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Musical connection

Oak Crest and Edgewood High come together for intergenerational concert

Created date

May 21st, 2014
choir group
The performers of the Oak Crest Chorus

They may not keep up with the Kardashians or have hundreds of friends on Facebook, but there is one thing residents at Crest have in common with the students at Edgewood High School: their passion for singing.

This April, the Oak Crest Chorus joined the Edgewood High School Chamber Singers to perform in a two-day concert, “Sing—for a lifetime!” Thirty-three seasoned, experienced voices of Oak Crest joined 20 youthful, energetic musicians from Harford County in a program of choral music that was passionate, playful, prayerful, and patriotic.

The concert was a culmination of Oak Crest Chorus Director Sallie Horner’s idea to incorporate an intergenerational component to the chorus’s repertoire along with Community Resources Director Nadine Wellington’s affection for her alma mater. 

“When I heard that Sallie was looking for an opportunity for the chorus to interact with students, I naturally thought of Edgewood High School. I’ve heard the Chamber Singers perform and knew they were a talented group,” says Wellington, a 1972 graduate. 

All it took was one call from Wellington to Jeff Winfield, head of Edgewood’s Chamber Singers, to get the ball rolling. Horner and Winfield began meeting in the fall of 2013 to discuss the song list, which included “America the Beautiful,” “We Sing, We Dance,” “Rhythm of Life,” and “Hear My Prayer.”

Soprano Marion Myers-Almquist, a long-time member of the Oak Crest Chorus, was excited at the opportunity to work with the kids.    

“I was impressed at what an exceptionally well-trained group they were,” says Marion. “I encouraged them to follow their dreams and to never stop singing.”

Marion sang her first solo in church at age eight and later attended Peabody Institute. 

“Music has played an important role in my life. I’ve always loved singing and learned to play piano when I was five or six,” says Marion. “It’s something I’ve always enjoyed.” 

Positive impression

The intergenerational experience extended beyond the two-day concert. During the months leading up to the event, chorus members from both groups exchanged written letters about how music has impacted their lives. 

The two groups also had the opportunity to get acquainted in person during a luncheon hosted by Oak Crest before the first concert and later at a reception after the second night of singing.

“The day we read the letters from the residents, the students became intrigued with the life experiences of the choir they were [going] to meet,” says Winfield. “When they finally met, at first everyone was tentative, but by the time we were eating dinner, everyone was talking and having a great time!”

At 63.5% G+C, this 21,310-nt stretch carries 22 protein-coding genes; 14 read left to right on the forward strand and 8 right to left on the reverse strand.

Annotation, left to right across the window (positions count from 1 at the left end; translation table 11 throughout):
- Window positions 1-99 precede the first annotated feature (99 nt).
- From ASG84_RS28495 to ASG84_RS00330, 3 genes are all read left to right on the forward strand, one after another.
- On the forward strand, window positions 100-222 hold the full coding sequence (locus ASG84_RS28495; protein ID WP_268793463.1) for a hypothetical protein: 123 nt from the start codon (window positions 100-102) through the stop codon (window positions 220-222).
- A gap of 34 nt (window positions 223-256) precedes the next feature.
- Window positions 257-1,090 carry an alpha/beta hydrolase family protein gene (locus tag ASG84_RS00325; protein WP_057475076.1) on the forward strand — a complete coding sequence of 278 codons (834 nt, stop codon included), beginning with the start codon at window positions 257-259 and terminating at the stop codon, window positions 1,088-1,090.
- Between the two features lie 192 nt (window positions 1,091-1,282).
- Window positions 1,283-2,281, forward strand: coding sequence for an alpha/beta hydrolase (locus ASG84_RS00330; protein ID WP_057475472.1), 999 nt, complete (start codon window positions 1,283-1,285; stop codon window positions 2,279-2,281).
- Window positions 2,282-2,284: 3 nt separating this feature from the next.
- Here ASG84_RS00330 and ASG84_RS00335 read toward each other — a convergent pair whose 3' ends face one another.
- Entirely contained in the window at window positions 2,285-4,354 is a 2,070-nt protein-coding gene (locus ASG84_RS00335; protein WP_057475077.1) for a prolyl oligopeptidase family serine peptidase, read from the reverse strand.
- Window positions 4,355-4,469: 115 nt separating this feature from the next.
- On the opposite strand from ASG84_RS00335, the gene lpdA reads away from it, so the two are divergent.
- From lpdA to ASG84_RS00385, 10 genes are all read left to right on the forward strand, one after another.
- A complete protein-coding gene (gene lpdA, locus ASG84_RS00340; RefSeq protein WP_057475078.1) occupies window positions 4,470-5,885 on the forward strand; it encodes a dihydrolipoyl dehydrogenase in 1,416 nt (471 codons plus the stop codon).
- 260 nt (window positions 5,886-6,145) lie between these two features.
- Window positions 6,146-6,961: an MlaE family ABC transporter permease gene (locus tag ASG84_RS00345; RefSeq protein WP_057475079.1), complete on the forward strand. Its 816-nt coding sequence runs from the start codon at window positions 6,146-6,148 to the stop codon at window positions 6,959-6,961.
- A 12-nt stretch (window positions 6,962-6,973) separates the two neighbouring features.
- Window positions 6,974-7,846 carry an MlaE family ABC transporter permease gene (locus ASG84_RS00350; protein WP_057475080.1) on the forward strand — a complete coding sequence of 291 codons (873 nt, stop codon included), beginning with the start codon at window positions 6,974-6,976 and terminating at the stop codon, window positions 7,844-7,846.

Group effort

Courtney Alvey was one of six bass vocalists who sang with the Oak Crest Chorus. 

“The concerts went really well,” says Courtney. “I really enjoyed listening to and getting to know some of these kids. They helped us immensely—they were better than we were! It gives you hope that this type of music will survive beyond my generation.” 

In his letter to the Edgewood singers, Courtney wrote about one of his fondest memories: the time he performed at Carnegie Hall with the U.S. Naval Reserve Midshipman’s Choir at Columbia University. 

“It was 1946, and our choir sang at the compulsory Sunday afternoon Vesper Services at Riverside Cathedral,” writes Courtney. “The Schola Cantorum of New York, a well-known choral group at the time, was going to present the world premiere of a Cantata by Leo Sowerby, accompanied by the New York Philharmonic Orchestra. World War II was at its height, and the Cantorum was short of male voices, so they invited us to join them. It was truly a memorable performance.”

Although it’s not quite the same as performing at Carnegie Hall, this experience will hopefully be a memorable one, Wellington says.

“This was such a wonderful opportunity,” says Wellington. “The students had the experience of performing with an age group they may not regularly encounter. And the Oak Crest chorus members had the chance to connect with teenagers on something they both love—it was a win-win.”   

Winfield says he believes the greatest lesson his students learned is that no matter what your age, music connects all of us. 

“It doesn’t matter if there are considerable age differences; music connects you on a higher level—way beyond the notes and the rhythms. It’s an unspoken feeling that leaves you with so much satisfaction. The memory of that feeling is what they will carry with them for a lifetime.”

You can view their performance of the song “Rhythm of Life” on YouTube: